St David is the patron saint of Wales and today is the day that Welsh people around the world celebrate, well, they celebrate being Welsh!
The heraldic emblem of Wales is Y Ddraig Goch, the Red Dragon, and this morning I hijacked my neighbour's flag pole and raised my Welsh flag in celebration.
Wales has two traditional emblems aside from the flag. Men traditionally wear a leek on St David's Day. An odd choice perhaps, wearing an onion on your lapel, but, according to legend, St David ordered his soldiers to wear the leek on their helmets to distinguish them from their opponents in battle against the Saxon invadors.
Women more tradionally wear a daffodil on their lapel. Possibly the reason why the daffodil is used as an emblem is that the word for daffodil and for leek are the same in Welsh (Cenhinen = Leek, Cenhinen Pedr = Daffodil).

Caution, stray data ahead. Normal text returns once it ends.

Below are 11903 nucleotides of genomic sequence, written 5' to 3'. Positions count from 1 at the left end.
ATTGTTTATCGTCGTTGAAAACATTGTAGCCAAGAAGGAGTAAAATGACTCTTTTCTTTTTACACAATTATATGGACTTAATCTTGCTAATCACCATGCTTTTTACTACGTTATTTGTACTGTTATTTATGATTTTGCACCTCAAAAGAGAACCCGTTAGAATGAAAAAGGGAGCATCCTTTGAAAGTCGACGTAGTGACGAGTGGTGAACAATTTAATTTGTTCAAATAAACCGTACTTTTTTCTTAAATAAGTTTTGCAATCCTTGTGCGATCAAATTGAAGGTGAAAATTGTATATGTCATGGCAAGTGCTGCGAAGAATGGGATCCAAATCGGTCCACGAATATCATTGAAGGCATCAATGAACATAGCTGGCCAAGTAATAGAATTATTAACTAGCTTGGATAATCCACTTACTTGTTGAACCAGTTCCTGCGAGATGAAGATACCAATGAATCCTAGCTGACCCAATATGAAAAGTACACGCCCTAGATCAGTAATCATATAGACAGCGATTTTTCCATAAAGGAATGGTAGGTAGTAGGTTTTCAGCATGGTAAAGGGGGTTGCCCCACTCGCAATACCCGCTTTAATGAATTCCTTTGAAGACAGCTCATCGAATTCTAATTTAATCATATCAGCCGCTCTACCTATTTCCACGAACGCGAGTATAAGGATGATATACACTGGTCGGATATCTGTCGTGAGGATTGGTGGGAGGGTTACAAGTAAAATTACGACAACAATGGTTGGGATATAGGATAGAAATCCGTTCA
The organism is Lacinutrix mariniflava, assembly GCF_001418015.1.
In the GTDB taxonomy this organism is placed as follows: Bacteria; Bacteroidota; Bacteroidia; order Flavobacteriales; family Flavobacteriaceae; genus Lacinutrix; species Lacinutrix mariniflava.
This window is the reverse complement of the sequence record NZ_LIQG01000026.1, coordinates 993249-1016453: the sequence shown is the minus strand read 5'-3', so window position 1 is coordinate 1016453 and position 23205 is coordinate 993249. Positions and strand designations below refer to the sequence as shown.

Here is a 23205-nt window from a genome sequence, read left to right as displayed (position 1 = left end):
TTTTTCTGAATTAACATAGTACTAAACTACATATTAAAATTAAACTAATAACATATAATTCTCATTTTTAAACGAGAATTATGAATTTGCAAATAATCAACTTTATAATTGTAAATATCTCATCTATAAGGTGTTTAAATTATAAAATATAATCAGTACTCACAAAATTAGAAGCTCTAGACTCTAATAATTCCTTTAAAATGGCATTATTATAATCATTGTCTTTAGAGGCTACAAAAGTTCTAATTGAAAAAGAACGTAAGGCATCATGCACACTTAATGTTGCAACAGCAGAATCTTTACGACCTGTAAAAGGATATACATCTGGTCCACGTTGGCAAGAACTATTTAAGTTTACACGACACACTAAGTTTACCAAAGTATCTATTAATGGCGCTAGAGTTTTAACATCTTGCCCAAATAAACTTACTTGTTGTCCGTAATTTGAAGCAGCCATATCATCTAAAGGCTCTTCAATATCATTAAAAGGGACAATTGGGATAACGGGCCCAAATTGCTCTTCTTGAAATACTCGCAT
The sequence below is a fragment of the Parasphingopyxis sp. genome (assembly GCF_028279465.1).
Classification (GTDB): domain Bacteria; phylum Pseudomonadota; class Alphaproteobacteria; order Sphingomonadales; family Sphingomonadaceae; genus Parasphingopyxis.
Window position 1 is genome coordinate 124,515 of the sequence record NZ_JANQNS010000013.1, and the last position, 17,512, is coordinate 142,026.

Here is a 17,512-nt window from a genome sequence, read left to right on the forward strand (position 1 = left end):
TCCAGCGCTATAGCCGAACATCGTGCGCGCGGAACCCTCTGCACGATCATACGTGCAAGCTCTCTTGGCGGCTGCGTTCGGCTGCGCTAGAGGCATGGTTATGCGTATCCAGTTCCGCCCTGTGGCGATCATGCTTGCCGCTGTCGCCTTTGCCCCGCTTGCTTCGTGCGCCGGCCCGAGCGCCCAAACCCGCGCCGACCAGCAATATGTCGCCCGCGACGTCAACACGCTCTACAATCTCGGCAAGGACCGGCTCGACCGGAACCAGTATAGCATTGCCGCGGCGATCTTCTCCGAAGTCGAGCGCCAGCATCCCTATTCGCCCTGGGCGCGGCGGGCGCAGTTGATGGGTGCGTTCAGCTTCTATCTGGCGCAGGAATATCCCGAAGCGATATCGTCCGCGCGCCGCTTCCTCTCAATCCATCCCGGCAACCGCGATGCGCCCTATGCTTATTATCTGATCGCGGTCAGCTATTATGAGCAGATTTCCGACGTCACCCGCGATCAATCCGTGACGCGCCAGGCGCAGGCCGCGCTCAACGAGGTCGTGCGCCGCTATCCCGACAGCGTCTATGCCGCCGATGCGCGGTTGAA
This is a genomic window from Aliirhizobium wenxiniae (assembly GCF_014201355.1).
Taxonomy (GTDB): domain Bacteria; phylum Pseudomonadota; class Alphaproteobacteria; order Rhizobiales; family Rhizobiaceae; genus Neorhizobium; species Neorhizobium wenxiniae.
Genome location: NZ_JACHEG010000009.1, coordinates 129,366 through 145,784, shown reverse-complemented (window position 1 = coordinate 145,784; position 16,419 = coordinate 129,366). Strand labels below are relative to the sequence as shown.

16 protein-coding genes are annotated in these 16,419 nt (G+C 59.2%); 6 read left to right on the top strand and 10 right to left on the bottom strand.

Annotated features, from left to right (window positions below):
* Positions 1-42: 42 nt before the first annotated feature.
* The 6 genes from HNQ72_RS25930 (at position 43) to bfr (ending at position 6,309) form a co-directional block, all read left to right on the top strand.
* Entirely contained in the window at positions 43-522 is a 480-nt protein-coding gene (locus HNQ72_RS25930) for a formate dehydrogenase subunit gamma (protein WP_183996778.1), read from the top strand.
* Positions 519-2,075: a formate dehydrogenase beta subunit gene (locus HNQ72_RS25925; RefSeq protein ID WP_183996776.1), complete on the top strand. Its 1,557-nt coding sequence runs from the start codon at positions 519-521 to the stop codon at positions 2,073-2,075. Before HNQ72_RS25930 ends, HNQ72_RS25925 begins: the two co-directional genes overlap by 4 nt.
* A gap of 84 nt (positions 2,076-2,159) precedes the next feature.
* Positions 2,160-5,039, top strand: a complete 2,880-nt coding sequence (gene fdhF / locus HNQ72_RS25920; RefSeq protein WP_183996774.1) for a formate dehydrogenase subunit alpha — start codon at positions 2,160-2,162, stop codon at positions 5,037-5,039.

(Taken in my garden this morning!)
It is said by some that the daffodil is encouraged more by the English government, as it does not have the nationalistic overtones that the leek has, with its association with the defeat of Saxons.
When I was a child, we always dressed in the national Welsh costume to go to school on St David's Day. The typical Welsh costume consists of a hat, made of black felt, with a high crown and wide brim, which is worn over a lace cap. A red flannel shawl is worn over a crisp white blouse, and a full skirt made of wool with a black and white check pattern and a starched, white apron.
So, whether you are Welsh, or have Welsh ancestry, Dydd Gwyl Dewi hapus!
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